Like a lot of us last Monday, I really wanted to get the iOS 7 beta on my iPhone, but didn’t currently have an iOS Developer Program membership ($99/year). (The last time I felt compelled to get a developer beta was for iOS 5, mainly because I wanted/needed Notification Center.)
I got home from work really late Monday night and couldn’t wait to get the beta installed, and in my haste I made a mistake that, at the time, I thought might have bricked my iPhone. (Keep in mind too that you’re warned you can’t revert to an earlier version of iOS (i.e., non-beta) if you install the beta, which, it turns out, isn’t true.)
I installed the beta (~1:30AM), booted up the phone, and iTunes wouldn’t recognize it, because I hadn’t associated my UDID number with my reactivated dev account. Not only had I not taken this step before installing the beta, I hadn’t even written down my UDID at all. (I should have been able to search my email for this, as I’d previously sent it to various devs for beta access to their apps, but, long story short, I get new iPhones fairly often because I’m a maniac, and just hadn’t grabbed the UDID for this latest one yet.)
The UDID is a 40-character string that uniquely identifies the phone–the hardware–and is easily accessible if you have a working iPhone. One way is via iTunes: when the phone’s plugged in, choose the “Summary” tab in iTunes and click on “Serial Number”, and you’ll see it change to “Identifier (UDID)”, followed by the UDID. (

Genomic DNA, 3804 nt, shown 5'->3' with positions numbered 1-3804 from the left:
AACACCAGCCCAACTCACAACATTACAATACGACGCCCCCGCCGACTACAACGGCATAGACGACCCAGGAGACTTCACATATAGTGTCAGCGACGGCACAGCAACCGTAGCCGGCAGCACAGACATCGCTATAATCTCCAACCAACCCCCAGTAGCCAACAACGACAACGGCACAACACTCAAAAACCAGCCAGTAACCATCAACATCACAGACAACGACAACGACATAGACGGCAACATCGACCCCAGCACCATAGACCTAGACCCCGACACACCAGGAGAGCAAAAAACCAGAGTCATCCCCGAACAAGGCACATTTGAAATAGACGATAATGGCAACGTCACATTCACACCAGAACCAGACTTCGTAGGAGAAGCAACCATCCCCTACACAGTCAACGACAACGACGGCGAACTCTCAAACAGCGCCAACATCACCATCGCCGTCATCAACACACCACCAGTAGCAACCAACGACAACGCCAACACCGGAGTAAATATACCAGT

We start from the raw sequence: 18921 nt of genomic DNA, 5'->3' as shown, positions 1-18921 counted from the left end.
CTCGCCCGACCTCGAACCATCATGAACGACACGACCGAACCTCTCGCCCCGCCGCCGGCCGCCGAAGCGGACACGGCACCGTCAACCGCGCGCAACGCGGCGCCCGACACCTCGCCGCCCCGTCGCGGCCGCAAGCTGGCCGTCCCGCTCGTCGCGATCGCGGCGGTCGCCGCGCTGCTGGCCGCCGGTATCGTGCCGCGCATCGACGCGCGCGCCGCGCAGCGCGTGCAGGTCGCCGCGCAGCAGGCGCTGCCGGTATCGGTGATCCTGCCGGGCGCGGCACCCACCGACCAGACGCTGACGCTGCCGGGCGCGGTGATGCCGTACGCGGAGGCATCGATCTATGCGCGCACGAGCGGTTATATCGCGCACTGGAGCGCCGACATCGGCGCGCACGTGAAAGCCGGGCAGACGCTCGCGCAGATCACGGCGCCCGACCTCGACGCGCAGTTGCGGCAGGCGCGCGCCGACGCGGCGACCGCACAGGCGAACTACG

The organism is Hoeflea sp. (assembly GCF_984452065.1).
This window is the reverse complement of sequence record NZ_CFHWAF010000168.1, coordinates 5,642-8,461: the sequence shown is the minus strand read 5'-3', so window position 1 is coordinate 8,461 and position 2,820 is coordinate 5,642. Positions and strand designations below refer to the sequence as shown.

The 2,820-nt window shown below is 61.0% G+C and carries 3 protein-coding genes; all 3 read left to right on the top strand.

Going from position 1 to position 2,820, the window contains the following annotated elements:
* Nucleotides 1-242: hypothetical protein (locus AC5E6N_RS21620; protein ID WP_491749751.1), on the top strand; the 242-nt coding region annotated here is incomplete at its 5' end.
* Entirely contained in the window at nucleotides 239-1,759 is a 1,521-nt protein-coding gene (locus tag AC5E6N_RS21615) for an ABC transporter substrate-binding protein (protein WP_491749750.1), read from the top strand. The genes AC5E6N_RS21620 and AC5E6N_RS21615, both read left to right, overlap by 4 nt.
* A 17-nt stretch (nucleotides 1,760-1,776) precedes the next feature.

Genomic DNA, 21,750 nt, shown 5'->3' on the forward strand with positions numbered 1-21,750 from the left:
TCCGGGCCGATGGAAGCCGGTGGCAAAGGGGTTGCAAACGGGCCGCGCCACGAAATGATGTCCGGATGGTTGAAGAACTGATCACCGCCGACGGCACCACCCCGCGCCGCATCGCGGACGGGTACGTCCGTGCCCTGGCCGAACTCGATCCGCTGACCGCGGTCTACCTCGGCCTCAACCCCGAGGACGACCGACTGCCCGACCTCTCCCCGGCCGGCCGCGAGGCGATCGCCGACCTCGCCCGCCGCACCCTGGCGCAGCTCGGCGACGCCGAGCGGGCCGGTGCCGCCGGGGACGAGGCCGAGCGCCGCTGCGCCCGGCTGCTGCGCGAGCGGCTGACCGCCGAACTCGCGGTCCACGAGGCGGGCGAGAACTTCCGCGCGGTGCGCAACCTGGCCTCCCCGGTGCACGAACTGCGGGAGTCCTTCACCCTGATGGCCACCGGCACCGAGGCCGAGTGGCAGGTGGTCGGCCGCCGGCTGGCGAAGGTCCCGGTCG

⌘C will copy the string to your clipboard.)
Another way is through OS X’s System Information app: click the apple icon in your menubar → About This Mac → More Info… → System Report… Once you have the System Information app open, look for USB under “Hardware”, and then look for your phone in the USB device tree, and note that the UDID is actually reported as the “Serial Number” here. (I’m pretty sure this method won’t work (at least on OS X) if iTunes doesn’t recognize your phone.)
Another method you can use if you have a working iPhone is to download apps whose sole purpose is to report this string. Search the App Store and you’ll find plenty of them.
OK, that’s all well and good, but what do you do if iTunes isnt’ recognizing your device, and your device won’t boot fully? As I was scrambling around trying to find a solution that would salvage my phone, it occurred to me that I had seen folders made up of long sequences of characters in a backup folder I had been poking around in some time ago. I went snooping and again came across those long sequences in this folder (where iTunes stores your iOS backups):
I counted up the characters, and sure enough there were 40 for each folder at the above location. I rummaged through the various
.plist files to figure out which of these folders/sequences corresponded to my iPhone 5 (and not my iPad, other iPhones, etc.), punched that string into my dev account, and all was right with the world.
(Clearly this isn’t rocket science, but I decided to write something up for other non-devs who may come across this issue in the future and go so searching for a solution.)